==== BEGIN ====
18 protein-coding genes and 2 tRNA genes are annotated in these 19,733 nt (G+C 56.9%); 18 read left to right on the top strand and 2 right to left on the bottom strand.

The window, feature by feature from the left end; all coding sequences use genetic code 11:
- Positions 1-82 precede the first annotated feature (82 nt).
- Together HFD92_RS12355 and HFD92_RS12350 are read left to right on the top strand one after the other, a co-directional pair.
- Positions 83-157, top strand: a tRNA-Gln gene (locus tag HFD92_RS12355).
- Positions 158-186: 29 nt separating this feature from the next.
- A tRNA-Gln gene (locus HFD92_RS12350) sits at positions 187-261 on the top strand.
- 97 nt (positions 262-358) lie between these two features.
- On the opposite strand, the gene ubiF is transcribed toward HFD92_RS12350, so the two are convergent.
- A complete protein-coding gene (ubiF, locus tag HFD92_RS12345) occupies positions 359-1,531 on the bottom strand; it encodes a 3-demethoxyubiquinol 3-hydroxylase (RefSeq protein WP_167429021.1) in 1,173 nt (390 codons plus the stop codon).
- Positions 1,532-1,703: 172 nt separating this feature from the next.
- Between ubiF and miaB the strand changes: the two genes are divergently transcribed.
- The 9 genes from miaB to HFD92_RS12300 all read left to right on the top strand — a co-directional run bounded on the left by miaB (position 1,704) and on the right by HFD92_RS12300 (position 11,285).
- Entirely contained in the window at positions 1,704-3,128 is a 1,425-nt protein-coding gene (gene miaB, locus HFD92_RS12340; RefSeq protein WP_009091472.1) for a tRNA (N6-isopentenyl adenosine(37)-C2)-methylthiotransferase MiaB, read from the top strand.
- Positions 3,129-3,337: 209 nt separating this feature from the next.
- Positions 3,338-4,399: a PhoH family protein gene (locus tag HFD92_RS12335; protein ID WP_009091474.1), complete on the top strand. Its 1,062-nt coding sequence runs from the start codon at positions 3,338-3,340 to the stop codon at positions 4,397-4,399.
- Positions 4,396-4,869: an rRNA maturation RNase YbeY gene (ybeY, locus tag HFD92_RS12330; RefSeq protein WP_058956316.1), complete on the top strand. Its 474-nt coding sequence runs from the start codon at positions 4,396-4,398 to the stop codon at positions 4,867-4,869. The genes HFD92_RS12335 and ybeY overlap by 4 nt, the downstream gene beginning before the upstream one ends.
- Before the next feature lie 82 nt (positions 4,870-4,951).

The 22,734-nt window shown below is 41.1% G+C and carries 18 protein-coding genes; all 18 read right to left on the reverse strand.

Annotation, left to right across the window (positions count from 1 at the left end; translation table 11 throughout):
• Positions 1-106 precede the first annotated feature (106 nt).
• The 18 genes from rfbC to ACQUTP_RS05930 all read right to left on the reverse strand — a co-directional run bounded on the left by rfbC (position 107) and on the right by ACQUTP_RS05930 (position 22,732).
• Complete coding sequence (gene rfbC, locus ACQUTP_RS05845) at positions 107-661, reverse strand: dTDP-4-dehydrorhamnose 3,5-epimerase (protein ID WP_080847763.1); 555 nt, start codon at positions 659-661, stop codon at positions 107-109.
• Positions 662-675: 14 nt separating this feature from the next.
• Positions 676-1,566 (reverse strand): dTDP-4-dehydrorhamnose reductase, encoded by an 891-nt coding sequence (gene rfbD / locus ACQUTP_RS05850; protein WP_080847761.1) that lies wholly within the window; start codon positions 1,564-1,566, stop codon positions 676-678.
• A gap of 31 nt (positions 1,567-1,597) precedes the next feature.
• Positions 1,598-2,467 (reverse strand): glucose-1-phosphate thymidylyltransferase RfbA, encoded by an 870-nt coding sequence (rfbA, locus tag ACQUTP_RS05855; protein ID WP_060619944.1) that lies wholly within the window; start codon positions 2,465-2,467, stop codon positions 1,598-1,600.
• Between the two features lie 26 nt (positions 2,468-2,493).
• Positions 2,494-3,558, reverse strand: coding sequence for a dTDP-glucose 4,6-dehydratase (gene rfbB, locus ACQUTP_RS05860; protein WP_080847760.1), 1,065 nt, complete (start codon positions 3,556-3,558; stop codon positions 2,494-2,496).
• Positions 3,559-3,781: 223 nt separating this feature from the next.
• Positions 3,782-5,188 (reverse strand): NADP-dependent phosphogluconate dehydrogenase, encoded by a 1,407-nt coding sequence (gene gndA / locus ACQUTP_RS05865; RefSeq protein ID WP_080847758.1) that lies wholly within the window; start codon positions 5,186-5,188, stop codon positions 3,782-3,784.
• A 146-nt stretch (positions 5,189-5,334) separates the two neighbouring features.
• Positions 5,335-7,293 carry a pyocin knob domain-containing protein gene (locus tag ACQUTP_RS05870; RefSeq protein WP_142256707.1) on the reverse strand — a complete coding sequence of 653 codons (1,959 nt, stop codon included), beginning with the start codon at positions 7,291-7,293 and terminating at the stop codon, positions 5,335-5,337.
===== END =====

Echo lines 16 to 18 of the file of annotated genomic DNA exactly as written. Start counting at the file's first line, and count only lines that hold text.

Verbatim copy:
- Positions 3,338-4,399: a PhoH family protein gene (locus tag HFD92_RS12335; protein ID WP_009091474.1), complete on the top strand. Its 1,062-nt coding sequence runs from the start codon at positions 3,338-3,340 to the stop codon at positions 4,397-4,399.
- Positions 4,396-4,869: an rRNA maturation RNase YbeY gene (ybeY, locus tag HFD92_RS12330; RefSeq protein WP_058956316.1), complete on the top strand. Its 474-nt coding sequence runs from the start codon at positions 4,396-4,398 to the stop codon at positions 4,867-4,869. The genes HFD92_RS12335 and ybeY overlap by 4 nt, the downstream gene beginning before the upstream one ends.
- Before the next feature lie 82 nt (positions 4,870-4,951).